RelativeNAS: Relative Neural Architecture Search via Slow-Fast Learning

14 Sep 2020  ·  Hao Tan, Ran Cheng, Shihua Huang, Cheng He, Changxiao Qiu, Fan Yang, Ping Luo ·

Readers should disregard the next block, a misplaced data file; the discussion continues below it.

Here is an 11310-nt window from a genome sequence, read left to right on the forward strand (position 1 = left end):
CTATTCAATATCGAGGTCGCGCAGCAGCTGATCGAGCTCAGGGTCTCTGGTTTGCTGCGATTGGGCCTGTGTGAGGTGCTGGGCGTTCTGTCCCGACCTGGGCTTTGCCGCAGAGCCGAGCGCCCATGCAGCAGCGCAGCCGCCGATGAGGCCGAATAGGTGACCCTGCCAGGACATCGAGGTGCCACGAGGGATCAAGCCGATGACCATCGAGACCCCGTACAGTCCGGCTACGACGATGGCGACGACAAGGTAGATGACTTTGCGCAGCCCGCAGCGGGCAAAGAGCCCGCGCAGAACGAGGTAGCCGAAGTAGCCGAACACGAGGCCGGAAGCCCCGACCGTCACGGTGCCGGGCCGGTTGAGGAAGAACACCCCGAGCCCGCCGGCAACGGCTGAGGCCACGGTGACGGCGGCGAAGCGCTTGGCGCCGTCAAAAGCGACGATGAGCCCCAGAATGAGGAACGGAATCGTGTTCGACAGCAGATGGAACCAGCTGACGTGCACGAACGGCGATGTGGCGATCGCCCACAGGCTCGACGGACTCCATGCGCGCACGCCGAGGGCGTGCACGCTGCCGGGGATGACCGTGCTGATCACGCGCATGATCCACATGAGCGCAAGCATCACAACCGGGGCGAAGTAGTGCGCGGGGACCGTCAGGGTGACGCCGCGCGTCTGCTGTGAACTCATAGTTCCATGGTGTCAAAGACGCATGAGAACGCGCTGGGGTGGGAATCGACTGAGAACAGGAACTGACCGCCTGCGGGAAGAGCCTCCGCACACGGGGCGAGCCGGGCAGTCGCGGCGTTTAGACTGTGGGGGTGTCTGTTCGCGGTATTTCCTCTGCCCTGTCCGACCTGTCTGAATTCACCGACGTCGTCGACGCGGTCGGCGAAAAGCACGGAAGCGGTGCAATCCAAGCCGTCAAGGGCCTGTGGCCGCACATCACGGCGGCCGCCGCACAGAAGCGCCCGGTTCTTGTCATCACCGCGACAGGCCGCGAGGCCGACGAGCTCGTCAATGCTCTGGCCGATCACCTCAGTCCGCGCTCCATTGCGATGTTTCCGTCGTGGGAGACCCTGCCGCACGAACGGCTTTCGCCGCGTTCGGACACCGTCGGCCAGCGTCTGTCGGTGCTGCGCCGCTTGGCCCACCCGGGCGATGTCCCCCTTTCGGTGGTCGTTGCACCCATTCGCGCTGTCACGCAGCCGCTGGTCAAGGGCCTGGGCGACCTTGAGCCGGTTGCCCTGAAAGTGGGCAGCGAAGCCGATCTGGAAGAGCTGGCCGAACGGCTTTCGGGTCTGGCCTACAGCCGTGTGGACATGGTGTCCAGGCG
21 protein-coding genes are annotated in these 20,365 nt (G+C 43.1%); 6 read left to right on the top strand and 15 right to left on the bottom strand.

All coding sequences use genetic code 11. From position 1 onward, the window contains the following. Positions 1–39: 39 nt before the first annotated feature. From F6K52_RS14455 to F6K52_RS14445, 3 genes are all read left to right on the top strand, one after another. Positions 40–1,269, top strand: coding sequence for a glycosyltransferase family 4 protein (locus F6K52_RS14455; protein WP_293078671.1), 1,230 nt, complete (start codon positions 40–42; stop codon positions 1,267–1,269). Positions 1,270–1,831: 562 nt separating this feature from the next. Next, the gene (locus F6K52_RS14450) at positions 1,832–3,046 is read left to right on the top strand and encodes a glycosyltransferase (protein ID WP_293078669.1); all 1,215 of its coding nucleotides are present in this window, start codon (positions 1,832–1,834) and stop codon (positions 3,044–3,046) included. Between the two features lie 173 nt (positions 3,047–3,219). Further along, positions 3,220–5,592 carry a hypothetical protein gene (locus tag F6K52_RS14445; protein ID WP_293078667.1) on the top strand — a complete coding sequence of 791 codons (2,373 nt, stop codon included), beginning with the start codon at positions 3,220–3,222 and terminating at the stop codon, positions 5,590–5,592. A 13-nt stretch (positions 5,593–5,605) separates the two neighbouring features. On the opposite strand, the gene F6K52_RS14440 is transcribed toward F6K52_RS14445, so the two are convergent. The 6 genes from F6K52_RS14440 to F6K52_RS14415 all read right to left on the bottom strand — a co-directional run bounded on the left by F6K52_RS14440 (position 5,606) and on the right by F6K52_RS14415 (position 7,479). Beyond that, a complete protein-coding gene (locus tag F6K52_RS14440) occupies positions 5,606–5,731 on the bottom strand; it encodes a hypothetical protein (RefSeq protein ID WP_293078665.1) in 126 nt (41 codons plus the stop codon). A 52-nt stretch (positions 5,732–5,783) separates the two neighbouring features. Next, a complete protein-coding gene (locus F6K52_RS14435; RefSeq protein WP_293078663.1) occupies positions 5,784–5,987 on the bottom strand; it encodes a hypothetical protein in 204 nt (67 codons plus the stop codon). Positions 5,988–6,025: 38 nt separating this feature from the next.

Despite the remarkable successes of Convolutional Neural Networks (CNNs) in computer vision, it is time-consuming and error-prone to manually design a CNN. Among various Neural Architecture Search (NAS) methods that are motivated to automate designs of high-performance CNNs, the differentiable NAS and population-based NAS are attracting increasing interests due to their unique characters. To benefit from the merits while overcoming the deficiencies of both, this work proposes a novel NAS method, RelativeNAS. As the key to efficient search, RelativeNAS performs joint learning between fast-learners (i.e. networks with relatively higher accuracy) and slow-learners in a pairwise manner. Moreover, since RelativeNAS only requires low-fidelity performance estimation to distinguish each pair of fast-learner and slow-learner, it saves certain computation costs for training the candidate architectures. The proposed RelativeNAS brings several unique advantages: (1) it achieves state-of-the-art performance on ImageNet with top-1 error rate of 24.88%, i.e. outperforming DARTS and AmoebaNet-B by 1.82% and 1.12% respectively; (2) it spends only nine hours with a single 1080Ti GPU to obtain the discovered cells, i.e. 3.75x and 7875x faster than DARTS and AmoebaNet respectively; (3) it provides that the discovered cells obtained on CIFAR-10 can be directly transferred to object detection, semantic segmentation, and keypoint detection, yielding competitive results of 73.1% mAP on PASCAL VOC, 78.7% mIoU on Cityscapes, and 68.5% AP on MSCOCO, respectively. The implementation of RelativeNAS is available at

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